Kuwait Airways resumes Iraq flights

Updated 21 November 2013
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Kuwait Airways resumes Iraq flights

BAGHDAD: A scheduled Kuwait Airways flight landed in Iraq late on Wednesday for the first time since the 1990 Iraqi invasion, in the latest sign of improved ties between the neighbors.
Kuwait's national airline flew 100 passengers to Najaf, 160 km (100 miles) south of Baghdad, the director of Najaf's airport told state news agency KUNA.
KUNA said Kuwait Airways planned to fly twice a week to Najaf, which is more secure than the capital Baghdad, where bombings are an almost daily occurrence.
Diplomatic relations between Kuwait and Iraq improved last year after a settlement over debts from the era of the 1991 Gulf War, in which a US-led coalition forced Iraqi troops out of Kuwait.
Ties have also been bolstered by a series of bilateral visits involving Kuwait's ruler and Iraq's prime minister.
Iraq's state airline resumed flights between Baghdad and Kuwait in February for the first time since the invasion. But most major carriers that ply the route still do so through other cities such as Dubai, even though the Iraqi and Kuwaiti capitals lie just 560 km (346 miles) apart.
In December, Kuwait Airways dropped legal cases against Iraqi Airways in return for compensation of $500 million.
The legal row was part of a broader dispute over billions of dollars in reparations dating back to the invasion, when the forces of former Iraqi leader Saddam Hussein seized aircraft and parts.


US poised to end waivers for 5 countries importing Iranian oil

Updated 22 April 2019
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US poised to end waivers for 5 countries importing Iranian oil

  • Japan, South Korea, Turkey, China and India were exempted from sanctions until May 2
  • Since November, Italy, Greece and Taiwan have stopped importing oil from Iran

WASHINGTON: The Trump administration is poised to tell five nations, including allies Japan, South Korea and Turkey, that they will no longer be exempt from US sanctions if they continue to import oil from Iran, officials said Sunday.
Secretary of State Mike Pompeo plans to announce on Monday that the administration will not renew sanctions waivers for the five countries when they expire on May 2, three US officials said. The others are China and India.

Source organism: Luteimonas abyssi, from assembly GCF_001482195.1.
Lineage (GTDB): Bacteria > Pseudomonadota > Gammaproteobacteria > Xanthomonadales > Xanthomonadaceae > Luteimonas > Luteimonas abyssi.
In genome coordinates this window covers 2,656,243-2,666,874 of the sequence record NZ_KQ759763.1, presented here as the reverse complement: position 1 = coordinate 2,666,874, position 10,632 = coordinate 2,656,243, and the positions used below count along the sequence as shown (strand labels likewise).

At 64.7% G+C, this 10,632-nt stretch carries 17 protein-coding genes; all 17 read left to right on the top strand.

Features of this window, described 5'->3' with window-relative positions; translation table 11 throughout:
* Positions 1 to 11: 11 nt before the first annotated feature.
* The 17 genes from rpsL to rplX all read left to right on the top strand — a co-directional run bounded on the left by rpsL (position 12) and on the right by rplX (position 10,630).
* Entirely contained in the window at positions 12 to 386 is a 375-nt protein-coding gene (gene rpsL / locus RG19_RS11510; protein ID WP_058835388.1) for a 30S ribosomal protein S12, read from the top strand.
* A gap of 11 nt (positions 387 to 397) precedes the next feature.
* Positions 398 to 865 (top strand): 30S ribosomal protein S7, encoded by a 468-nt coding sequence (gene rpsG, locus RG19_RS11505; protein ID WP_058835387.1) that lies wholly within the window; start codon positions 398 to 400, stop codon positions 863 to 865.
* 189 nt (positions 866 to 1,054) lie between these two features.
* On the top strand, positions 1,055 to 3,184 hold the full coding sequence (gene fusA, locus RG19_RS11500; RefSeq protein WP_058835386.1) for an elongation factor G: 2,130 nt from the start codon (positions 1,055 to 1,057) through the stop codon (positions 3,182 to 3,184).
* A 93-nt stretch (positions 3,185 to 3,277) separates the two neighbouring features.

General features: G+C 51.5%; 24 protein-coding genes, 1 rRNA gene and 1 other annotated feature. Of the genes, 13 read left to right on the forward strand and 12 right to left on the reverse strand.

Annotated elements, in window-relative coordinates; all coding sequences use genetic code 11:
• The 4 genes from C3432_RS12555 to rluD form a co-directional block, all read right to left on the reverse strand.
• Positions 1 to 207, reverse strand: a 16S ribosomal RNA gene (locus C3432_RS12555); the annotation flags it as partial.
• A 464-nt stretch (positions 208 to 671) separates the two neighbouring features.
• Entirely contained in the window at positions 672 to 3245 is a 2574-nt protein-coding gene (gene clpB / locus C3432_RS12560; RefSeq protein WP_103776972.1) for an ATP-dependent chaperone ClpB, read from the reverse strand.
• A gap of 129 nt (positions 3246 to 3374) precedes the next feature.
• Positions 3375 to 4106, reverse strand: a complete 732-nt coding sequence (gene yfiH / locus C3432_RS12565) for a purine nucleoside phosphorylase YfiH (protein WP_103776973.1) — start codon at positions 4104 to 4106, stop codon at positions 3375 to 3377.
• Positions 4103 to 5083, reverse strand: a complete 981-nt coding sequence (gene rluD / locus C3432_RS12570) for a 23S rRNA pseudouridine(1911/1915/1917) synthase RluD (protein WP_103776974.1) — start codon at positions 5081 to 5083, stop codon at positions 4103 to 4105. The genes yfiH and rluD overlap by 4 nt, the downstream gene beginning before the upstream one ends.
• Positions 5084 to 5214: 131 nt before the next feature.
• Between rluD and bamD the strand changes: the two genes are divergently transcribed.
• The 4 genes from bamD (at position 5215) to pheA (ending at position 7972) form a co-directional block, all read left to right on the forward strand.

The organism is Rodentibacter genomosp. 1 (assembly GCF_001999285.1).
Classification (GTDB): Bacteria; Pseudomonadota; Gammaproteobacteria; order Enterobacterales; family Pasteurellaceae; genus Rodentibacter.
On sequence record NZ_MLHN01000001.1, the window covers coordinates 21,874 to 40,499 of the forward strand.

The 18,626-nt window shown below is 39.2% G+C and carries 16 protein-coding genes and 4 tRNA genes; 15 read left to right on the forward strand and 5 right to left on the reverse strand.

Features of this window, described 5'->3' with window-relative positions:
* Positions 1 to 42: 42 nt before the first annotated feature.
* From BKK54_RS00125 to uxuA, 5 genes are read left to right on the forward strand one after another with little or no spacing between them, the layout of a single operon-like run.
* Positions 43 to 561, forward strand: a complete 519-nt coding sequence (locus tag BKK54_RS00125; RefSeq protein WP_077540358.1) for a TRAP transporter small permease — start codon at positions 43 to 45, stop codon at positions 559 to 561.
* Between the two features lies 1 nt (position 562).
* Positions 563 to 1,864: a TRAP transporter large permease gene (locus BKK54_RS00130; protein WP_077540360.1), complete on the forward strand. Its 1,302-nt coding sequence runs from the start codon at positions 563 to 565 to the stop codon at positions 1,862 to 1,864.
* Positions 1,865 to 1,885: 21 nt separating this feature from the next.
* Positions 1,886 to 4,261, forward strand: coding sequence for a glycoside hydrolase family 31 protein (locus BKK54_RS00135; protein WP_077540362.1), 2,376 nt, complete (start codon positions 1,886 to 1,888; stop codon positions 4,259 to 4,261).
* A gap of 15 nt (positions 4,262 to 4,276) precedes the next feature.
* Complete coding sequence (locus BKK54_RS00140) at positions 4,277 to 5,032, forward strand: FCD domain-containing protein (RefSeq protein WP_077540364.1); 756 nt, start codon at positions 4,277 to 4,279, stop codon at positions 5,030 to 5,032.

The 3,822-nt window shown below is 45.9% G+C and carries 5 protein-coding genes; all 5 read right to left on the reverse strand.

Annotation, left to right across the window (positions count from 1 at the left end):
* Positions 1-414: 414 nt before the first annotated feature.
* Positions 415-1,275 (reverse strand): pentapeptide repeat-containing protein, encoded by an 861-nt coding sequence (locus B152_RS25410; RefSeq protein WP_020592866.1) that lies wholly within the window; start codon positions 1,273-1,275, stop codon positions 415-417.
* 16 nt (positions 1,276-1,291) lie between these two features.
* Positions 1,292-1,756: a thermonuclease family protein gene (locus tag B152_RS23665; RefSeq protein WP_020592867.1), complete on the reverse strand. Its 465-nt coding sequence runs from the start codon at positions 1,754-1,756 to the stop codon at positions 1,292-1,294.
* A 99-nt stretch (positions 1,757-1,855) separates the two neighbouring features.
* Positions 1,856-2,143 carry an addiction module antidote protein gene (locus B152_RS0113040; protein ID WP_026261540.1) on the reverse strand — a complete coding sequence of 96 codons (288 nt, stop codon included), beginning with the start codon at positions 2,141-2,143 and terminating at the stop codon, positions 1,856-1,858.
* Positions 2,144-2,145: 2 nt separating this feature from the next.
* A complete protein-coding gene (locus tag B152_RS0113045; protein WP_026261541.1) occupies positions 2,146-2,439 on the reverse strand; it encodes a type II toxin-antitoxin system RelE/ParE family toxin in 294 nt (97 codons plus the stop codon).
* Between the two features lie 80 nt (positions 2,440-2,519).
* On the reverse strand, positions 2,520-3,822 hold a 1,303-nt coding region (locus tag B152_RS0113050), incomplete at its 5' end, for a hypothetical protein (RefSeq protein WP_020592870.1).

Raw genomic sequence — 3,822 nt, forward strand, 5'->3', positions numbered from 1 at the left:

It was not immediately clear if any of the five would be given additional time to wind down their purchases or if they would be subject to US sanctions on May 3 if they do not immediately halt imports of Iranian oil.
The officials were not authorized to discuss the matter publicly and spoke on condition of anonymity ahead of Pompeo’s announcement.
The decision not to extend the waivers, which was first reported by The Washington Post, was finalized on Friday by President Donald Trump, according to the officials. They said it is intended to further ramp up pressure on Iran by strangling the revenue it gets from oil exports.
The administration granted eight oil sanctions waivers when it re-imposed sanctions on Iran after Trump pulled the US out of the landmark 2015 nuclear deal. They were granted in part to give those countries more time to find alternate energy sources but also to prevent a shock to global oil markets from the sudden removal of Iranian crude.
US officials now say they do not expect any significant reduction in the supply of oil given production increases by other countries, including the US itself and Saudi Arabia.
Since November, three of the eight — Italy, Greece and Taiwan — have stopped importing oil from Iran. The other five, however, have not, and have lobbied for their waivers to be extended.
NATO ally Turkey has made perhaps the most public case for an extension, with senior officials telling their US counterparts that Iranian oil is critical to meeting their country’s energy needs. They have also made the case that as a neighbor of Iran, Turkey cannot be expected to completely close its economy to Iranian goods.